Omission meaning

ō-mĭshən
Frequency:
An omitting or being omitted; specif., failure to do as one should.
noun
29
13
Something omitted or neglected.
noun
18
15
The state of having been omitted.
noun
15
17
The act or an instance of omitting.
noun
15
18
Omission is defined as the act of omitting, or leaving something out; a piece of information or thing that is left out.

An example of omission is information left out of a report.

An example of omission is the price of the new shoes that you didn't reveal.

noun
12
18
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The state of having been left out or undone.
noun
10
4
The act of neglecting to do something required by law; especially one’s duty.
noun
8
5
Anything omitted.
noun
8
6
The act of leaving something out or not done. An omission may be deliberate or unintentional.
noun
8
7
Something left out or left undone.
noun
7
7
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The act of neglecting to perform an action one has an obligation to do.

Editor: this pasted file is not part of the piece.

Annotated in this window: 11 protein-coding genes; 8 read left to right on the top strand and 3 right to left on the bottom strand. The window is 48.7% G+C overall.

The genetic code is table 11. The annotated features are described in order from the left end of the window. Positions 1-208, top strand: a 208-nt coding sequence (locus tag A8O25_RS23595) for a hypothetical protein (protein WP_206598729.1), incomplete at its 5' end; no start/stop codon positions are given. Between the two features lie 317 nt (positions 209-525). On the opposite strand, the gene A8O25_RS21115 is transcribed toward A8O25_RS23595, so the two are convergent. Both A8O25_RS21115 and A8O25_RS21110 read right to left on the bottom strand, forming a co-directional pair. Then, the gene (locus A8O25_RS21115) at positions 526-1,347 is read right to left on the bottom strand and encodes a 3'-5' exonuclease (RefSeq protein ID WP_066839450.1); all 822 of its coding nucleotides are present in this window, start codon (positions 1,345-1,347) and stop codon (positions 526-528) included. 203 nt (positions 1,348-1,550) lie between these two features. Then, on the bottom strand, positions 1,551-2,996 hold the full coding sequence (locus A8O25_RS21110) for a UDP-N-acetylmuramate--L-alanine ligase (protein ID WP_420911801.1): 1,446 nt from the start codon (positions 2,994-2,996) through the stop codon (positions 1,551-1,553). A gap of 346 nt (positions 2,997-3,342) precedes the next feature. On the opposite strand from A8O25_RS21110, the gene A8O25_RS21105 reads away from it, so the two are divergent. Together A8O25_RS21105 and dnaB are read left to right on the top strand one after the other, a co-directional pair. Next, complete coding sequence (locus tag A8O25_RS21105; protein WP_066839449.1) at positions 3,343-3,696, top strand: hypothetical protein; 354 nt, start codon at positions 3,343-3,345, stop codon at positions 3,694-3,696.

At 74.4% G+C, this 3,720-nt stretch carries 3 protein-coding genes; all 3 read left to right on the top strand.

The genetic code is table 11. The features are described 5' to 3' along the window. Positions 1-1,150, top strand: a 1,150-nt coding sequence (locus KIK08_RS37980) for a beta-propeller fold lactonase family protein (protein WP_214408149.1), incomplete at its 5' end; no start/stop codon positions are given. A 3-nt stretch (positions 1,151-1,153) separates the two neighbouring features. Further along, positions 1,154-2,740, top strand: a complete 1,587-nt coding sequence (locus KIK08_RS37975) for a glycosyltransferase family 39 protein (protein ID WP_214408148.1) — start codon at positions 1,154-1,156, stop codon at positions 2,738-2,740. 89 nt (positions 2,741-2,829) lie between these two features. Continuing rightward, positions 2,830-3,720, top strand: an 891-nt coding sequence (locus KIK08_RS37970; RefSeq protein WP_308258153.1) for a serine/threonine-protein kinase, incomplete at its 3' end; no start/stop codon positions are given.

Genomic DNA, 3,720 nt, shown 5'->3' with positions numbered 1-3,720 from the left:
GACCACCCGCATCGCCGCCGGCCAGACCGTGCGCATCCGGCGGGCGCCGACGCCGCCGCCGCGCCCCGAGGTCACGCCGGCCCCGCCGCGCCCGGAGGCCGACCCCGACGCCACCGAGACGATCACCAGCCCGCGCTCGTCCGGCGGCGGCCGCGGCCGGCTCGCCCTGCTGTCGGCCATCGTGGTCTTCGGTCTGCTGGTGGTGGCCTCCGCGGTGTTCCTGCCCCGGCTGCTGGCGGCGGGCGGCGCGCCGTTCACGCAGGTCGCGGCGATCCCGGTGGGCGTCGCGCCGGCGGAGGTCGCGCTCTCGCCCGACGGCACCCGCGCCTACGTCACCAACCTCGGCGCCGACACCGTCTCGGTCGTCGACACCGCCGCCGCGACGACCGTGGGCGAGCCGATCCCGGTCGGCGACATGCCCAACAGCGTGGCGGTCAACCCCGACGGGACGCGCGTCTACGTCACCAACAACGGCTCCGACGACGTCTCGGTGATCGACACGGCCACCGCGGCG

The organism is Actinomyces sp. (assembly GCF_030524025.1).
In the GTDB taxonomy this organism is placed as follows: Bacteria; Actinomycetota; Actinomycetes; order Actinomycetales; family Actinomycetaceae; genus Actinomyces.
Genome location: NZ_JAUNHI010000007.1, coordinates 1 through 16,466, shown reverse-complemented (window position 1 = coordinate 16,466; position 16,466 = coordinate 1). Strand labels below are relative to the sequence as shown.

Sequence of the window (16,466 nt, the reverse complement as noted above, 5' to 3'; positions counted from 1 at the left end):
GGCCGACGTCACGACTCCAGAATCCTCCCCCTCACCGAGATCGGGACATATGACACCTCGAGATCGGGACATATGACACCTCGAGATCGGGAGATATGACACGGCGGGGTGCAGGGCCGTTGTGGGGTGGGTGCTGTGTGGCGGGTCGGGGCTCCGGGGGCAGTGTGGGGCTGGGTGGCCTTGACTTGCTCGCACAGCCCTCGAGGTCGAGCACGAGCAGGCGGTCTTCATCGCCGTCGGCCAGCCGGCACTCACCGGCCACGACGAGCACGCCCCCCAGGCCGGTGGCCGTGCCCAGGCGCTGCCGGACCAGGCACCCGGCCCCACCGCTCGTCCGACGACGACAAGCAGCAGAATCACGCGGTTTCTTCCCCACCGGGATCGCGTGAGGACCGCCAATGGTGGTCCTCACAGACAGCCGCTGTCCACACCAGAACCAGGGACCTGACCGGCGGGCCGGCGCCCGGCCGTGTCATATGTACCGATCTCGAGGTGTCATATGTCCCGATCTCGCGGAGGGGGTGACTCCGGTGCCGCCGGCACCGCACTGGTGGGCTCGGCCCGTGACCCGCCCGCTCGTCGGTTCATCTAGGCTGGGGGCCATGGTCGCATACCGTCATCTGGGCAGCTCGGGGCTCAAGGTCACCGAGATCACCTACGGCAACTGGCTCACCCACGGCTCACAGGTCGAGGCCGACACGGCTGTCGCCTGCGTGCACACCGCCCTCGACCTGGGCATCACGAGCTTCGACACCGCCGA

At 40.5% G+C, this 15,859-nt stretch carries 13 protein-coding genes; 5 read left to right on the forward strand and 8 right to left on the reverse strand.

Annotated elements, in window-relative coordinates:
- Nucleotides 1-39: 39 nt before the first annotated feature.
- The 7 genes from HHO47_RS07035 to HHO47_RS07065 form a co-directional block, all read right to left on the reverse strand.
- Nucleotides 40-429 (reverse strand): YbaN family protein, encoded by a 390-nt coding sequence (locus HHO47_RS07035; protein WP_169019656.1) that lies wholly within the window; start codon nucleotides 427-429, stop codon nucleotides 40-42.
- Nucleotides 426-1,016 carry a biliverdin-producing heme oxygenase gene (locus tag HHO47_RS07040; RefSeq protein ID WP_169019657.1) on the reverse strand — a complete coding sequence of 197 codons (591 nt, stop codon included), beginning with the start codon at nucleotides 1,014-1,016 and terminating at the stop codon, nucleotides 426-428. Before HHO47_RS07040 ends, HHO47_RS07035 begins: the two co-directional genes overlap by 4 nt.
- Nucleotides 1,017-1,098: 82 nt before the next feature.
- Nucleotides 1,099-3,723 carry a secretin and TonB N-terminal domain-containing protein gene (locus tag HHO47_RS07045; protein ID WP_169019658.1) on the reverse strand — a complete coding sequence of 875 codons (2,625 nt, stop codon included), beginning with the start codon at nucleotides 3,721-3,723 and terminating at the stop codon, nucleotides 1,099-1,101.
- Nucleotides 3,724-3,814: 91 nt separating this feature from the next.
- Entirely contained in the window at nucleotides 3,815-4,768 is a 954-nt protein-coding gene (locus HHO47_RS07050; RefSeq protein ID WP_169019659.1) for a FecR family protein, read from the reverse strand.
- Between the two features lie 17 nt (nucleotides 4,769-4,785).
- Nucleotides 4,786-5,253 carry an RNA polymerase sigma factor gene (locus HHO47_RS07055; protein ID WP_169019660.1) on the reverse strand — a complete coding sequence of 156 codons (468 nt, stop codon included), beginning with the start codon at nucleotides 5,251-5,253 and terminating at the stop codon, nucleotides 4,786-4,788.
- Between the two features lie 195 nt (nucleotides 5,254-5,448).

noun
5
4
Something deleted or left out.
noun
3
4
Something not done or neglected.
noun
3
4
The act of omitting.
noun
3
5
(grammar) The shortening of a word or phrase, using an apostrophe (') to replace the missing letters, often used to approximate the sound of speech or a specific dialect.
noun
2
4
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Origin of omission

  • Middle English from Old French from Late Latin omissiō omissiōn- from Latin omissus past participle of omittere to disregard omit

    From American Heritage Dictionary of the English Language, 5th Edition

  • Originally from Latin, omittere (“to send"). Post-classical Latin introduced the term omission; from the past participial stem of omittere, omiss- and the suffix -ion. This word was taken into Middle French and subsequently Anglo-Norman which heavily influenced the English language.

    From Wiktionary